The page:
The power of the Gospel is that there is no one living who is beyond God’s grace. No one. God will forgive anyone who repents for anything, for everything they have done. Me, Larry Nassar, you. All of us.
Understand that no one is excusing Larry Nassar’s crimes, least of all Rachael Denhollander. Her courage, determination, and persistance put him in prison, not single-handedly but as the single biggest contributor to bringing about justice for his abusive violence. To excuse means to wave off, to look the other way or ignore, to accept an excuse as covering the sin. Hardly. Sin has consequences, and sins that harm others have greater consequences. A sentence of two hundred years in prison is the opposite of “excusing.”
Grace looks directly at the crime, the sin, the atrocity. It recognizes the crushing, appropriate guilt. Then, while allowing consequences, it offers forgiveness and the opportunity for redemption. None of this has anything to do with deserving or earning forgiveness: grace means precisely that you do not and cannot earn forgiveness. Grace is giving something good when something bad is is deserved, giving love and forgiveness and love when condemnation and death are deserved.
Grace is more powerful than revenge. Forgiveness frees the victim. It frees the victim from being a victim anymore, sets the abused one free from the power of the sin*, and, astoundingly, opens up the possibility of redemption for the sinner, for the violator, in a way that revenge never can. We have historical examples. Saul of Tarsus. He hunted down followers of “The Way,” the radical heretic Jesus, and dragged them from their homes in chains, seeking their death sentence. “Breathing violence and threats.” Then Jesus redeemed his life.
Confrontation, repentance, forgiveness, transformation. Grace.
Paul understood the crushing guilt. When he describes himself as the worst of all sinners (“the chief of sinners”), I don’t think he’s speaking lightly or being falsely self-deprecating. I think he’s remembering accosting mothers and fathers in their homes, remembering the eyes of their children watching him make their parents disappear, turning their children into orphans, for the crime of responding to a teacher who taught love and forgiveness.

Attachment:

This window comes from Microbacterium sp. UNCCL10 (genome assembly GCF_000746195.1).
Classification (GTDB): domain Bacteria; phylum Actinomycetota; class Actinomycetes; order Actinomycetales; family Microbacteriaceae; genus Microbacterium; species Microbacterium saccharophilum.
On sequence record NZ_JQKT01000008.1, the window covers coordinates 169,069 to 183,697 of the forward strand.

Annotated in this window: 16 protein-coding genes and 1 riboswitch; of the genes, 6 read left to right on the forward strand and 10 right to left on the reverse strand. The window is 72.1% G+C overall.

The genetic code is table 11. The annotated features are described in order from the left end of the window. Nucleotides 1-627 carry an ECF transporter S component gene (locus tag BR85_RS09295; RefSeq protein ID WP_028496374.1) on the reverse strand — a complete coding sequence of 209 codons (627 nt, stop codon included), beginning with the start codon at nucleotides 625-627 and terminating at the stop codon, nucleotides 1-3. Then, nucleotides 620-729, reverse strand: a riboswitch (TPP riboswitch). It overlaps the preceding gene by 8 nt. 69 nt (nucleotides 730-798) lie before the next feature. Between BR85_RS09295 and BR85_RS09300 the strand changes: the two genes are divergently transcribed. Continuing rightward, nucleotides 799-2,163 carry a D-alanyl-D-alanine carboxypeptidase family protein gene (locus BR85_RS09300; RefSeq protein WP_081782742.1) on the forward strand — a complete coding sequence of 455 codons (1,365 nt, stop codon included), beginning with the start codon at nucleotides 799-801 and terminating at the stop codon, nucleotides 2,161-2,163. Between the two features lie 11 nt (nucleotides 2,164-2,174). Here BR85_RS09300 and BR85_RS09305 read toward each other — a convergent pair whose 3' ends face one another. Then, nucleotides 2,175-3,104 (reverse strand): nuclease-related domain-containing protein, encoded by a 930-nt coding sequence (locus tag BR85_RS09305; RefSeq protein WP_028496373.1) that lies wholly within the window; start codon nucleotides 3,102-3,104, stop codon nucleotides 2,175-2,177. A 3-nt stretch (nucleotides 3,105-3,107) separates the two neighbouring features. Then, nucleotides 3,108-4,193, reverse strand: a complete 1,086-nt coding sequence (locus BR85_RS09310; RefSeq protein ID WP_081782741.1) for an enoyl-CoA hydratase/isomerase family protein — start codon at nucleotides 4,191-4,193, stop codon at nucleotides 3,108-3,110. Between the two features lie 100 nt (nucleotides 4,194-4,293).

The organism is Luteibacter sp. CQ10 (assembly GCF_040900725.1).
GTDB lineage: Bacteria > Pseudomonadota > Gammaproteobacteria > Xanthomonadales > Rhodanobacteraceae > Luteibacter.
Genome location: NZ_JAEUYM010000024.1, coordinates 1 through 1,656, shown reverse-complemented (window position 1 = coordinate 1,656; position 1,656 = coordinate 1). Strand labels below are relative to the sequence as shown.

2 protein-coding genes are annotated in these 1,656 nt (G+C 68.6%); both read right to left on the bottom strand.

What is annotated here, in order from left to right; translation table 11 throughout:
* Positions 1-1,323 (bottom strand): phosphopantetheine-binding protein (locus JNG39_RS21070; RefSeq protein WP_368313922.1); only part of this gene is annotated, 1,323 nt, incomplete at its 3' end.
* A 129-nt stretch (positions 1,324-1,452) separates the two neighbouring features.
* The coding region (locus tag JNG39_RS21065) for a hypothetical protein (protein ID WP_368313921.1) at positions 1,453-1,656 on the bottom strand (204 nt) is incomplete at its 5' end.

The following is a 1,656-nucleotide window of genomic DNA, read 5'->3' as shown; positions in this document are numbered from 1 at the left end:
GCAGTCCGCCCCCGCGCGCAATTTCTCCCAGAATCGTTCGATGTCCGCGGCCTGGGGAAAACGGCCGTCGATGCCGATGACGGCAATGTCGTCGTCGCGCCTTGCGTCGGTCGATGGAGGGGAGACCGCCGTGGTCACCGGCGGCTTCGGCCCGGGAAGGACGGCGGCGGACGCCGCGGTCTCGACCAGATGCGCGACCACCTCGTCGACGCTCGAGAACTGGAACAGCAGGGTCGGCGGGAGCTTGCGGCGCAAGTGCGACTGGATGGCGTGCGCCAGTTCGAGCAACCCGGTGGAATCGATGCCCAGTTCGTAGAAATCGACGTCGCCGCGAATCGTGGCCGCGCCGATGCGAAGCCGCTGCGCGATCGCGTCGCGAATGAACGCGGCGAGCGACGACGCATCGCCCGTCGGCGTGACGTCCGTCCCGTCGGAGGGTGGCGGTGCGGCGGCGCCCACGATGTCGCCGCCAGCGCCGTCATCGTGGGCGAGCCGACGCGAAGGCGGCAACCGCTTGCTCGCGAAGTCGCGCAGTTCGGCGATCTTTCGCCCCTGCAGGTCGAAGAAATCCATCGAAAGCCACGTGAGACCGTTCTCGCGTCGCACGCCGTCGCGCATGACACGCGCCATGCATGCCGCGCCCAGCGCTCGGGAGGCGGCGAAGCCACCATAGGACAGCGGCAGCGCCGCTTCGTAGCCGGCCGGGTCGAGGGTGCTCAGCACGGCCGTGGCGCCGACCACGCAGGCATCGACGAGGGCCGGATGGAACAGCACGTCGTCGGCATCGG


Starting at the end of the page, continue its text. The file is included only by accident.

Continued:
But that was ancient history and we elevate “The Apostle Paul” to saint status, forgetting who he was, what he was.
Today, Rachael Denhollander offers Larry Nassar forgiveness. She points the way to his redemption, because God can redeem even his life.
#MeToo and #ChurchToo call out sinners for their sins, abusers for their crimes. The women and men who have suffered abuse deserve a voice, they deserve to see justice for their abusers. Then they must decide if they can forgive. I’m not standing in their shoes. I’m not claiming that I would.
I’m saying that Rachael Denhollander did. She reminds me, I hope she reminds us all, of the breathtaking, shocking power of grace. She’s my new hero. Plus Jesus is my hero, for giving her the love and the strength to do this. I’m pretty sure she’s fond of him, too.
*I don’t say this lightly and forgiveness for in some situations may be a lifelong process.